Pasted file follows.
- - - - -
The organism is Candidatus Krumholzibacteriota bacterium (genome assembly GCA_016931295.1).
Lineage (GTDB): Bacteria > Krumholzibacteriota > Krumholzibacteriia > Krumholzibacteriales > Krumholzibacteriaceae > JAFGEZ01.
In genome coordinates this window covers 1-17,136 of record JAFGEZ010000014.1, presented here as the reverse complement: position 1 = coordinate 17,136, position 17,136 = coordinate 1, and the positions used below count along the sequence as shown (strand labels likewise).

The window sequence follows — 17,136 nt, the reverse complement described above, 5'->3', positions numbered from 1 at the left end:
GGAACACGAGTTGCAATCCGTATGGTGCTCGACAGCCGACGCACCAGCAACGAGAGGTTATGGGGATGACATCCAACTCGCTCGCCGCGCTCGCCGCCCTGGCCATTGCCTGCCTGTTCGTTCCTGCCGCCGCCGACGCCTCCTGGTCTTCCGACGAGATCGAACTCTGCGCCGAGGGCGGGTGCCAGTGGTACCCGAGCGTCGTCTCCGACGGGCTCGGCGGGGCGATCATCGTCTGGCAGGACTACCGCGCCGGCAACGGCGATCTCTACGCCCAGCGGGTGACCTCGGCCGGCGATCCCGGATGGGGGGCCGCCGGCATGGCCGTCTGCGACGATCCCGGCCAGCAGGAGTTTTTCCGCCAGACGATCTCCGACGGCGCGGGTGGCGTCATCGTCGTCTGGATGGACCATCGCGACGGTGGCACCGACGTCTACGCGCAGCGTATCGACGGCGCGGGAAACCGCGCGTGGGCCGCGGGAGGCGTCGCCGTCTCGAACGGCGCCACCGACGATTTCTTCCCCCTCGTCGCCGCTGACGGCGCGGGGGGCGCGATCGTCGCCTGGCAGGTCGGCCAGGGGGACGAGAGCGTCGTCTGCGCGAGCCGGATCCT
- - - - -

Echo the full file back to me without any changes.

The organism is Candidatus Krumholzibacteriota bacterium (genome assembly GCA_016931295.1).
Lineage (GTDB): Bacteria > Krumholzibacteriota > Krumholzibacteriia > Krumholzibacteriales > Krumholzibacteriaceae > JAFGEZ01.
In genome coordinates this window covers 1-17,136 of record JAFGEZ010000014.1, presented here as the reverse complement: position 1 = coordinate 17,136, position 17,136 = coordinate 1, and the positions used below count along the sequence as shown (strand labels likewise).

The window sequence follows — 17,136 nt, the reverse complement described above, 5'->3', positions numbered from 1 at the left end:
GGAACACGAGTTGCAATCCGTATGGTGCTCGACAGCCGACGCACCAGCAACGAGAGGTTATGGGGATGACATCCAACTCGCTCGCCGCGCTCGCCGCCCTGGCCATTGCCTGCCTGTTCGTTCCTGCCGCCGCCGACGCCTCCTGGTCTTCCGACGAGATCGAACTCTGCGCCGAGGGCGGGTGCCAGTGGTACCCGAGCGTCGTCTCCGACGGGCTCGGCGGGGCGATCATCGTCTGGCAGGACTACCGCGCCGGCAACGGCGATCTCTACGCCCAGCGGGTGACCTCGGCCGGCGATCCCGGATGGGGGGCCGCCGGCATGGCCGTCTGCGACGATCCCGGCCAGCAGGAGTTTTTCCGCCAGACGATCTCCGACGGCGCGGGTGGCGTCATCGTCGTCTGGATGGACCATCGCGACGGTGGCACCGACGTCTACGCGCAGCGTATCGACGGCGCGGGAAACCGCGCGTGGGCCGCGGGAGGCGTCGCCGTCTCGAACGGCGCCACCGACGATTTCTTCCCCCTCGTCGCCGCTGACGGCGCGGGGGGCGCGATCGTCGCCTGGCAGGTCGGCCAGGGGGACGAGAGCGTCGTCTGCGCGAGCCGGATCCT